Possibility of legal DWI driving limit change in Minnesota

|| May 17, 2013

The National Transportation Safety Board recommended on Tuesday May 14, 2013 that the states reduce the allowable blood-alcohol concentration by more than a third, to 0.05 from 0.08 percent. 

Thousands of people in Minnesota are killed or injured every year by drivers who have not reached the legal standard for being drunk but who have a reduced ability to see. According to the National Transportation Safety Board’s perspective, although drivers who are impaired behind the wheel, but not impaired enough to be over the legal limit, are still causing accidents. 

If this recommendation becomes law, it could lead to a potential increase in DWI’s in Minnesota.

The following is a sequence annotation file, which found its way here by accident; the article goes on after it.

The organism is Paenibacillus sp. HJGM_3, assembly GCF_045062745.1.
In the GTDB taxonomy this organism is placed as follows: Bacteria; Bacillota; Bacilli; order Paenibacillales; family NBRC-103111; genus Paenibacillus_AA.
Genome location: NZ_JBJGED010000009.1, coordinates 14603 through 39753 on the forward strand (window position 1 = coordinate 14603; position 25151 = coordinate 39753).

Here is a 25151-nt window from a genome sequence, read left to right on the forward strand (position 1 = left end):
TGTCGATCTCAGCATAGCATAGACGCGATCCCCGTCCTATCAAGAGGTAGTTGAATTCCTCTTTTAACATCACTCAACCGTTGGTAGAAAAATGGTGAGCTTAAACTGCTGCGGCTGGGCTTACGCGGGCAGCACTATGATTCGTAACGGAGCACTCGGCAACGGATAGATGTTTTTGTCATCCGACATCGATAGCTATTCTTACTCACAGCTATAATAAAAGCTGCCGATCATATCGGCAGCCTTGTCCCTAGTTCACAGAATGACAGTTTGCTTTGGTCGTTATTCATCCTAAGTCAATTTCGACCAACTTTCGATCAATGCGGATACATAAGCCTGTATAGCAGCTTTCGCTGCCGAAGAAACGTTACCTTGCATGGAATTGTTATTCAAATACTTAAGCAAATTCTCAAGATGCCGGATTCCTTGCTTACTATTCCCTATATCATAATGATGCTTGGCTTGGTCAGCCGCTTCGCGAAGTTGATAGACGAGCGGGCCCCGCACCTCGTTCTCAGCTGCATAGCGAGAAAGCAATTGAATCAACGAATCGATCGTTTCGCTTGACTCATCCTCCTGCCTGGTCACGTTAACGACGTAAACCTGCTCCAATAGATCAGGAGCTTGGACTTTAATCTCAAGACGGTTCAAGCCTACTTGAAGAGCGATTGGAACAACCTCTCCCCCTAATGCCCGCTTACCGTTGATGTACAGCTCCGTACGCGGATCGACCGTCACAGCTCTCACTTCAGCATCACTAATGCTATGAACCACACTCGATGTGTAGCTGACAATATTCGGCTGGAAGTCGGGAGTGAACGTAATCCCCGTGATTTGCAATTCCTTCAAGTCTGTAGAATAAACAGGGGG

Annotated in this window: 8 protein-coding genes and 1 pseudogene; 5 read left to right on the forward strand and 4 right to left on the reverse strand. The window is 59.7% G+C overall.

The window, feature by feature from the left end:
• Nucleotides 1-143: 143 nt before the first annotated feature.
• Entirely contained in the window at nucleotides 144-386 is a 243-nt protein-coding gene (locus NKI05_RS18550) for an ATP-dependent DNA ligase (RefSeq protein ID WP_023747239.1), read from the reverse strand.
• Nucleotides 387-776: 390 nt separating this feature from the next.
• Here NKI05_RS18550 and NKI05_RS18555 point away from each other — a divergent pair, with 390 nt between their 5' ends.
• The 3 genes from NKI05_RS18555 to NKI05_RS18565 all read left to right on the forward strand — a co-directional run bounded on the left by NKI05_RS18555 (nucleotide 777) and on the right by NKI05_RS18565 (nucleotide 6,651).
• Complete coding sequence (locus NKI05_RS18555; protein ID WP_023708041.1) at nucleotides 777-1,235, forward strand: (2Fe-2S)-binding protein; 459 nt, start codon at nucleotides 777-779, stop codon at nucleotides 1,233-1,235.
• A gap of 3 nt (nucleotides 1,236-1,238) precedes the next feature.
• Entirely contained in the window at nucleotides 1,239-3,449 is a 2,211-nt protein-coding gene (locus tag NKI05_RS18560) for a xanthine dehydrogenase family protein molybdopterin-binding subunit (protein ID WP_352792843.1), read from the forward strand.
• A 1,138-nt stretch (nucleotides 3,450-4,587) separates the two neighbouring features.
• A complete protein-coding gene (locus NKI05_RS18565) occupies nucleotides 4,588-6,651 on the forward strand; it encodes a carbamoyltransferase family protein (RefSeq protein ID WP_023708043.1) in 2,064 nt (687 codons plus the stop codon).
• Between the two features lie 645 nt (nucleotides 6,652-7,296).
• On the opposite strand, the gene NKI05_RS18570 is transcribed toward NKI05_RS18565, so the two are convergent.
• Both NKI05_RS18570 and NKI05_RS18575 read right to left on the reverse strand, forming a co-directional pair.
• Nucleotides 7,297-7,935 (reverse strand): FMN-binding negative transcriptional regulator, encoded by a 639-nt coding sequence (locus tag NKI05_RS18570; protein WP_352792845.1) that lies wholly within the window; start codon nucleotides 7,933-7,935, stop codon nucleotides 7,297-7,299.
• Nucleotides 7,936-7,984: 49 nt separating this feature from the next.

The American Beverage institute stated that reducing the allowable blood alcohol concentration to 0.05 percent could be unfair to the responsible drinkers. 

In addition to the lower legal limit recommendation, the NTSB also recommended to have Breathalyzer interlocked devices installed in the cars of those who have already been convicted of DWI. These devices would require the driver to breath into a machine that would register the blood-alcohol content of the driver. It if registered a certain amount, the car would not start. 

In looking at blood-alcohol concentrations, the level is dependent on factors such as weight, height, and gender.  This affects the situation when figuring out how many drinks is too many before being over the legal limit.

For example, while a 180-pound man can have four drinks in an hour and a half and still be under the 0.08 limit, a 130 pound woman would be over the legal limit if she drank the same amount. Relatively, she could probably drink three beverages during the same time frame. 

If the legal limit were to be reduced, the 180-pound man could probably only have three drinks within 90 minutes and the 130 pound woman could only have two. 

Source: New York Times, “States Urged to Cut Limit on Alcohol for Drivers.” Matthew L. Wald, May 15, 2013.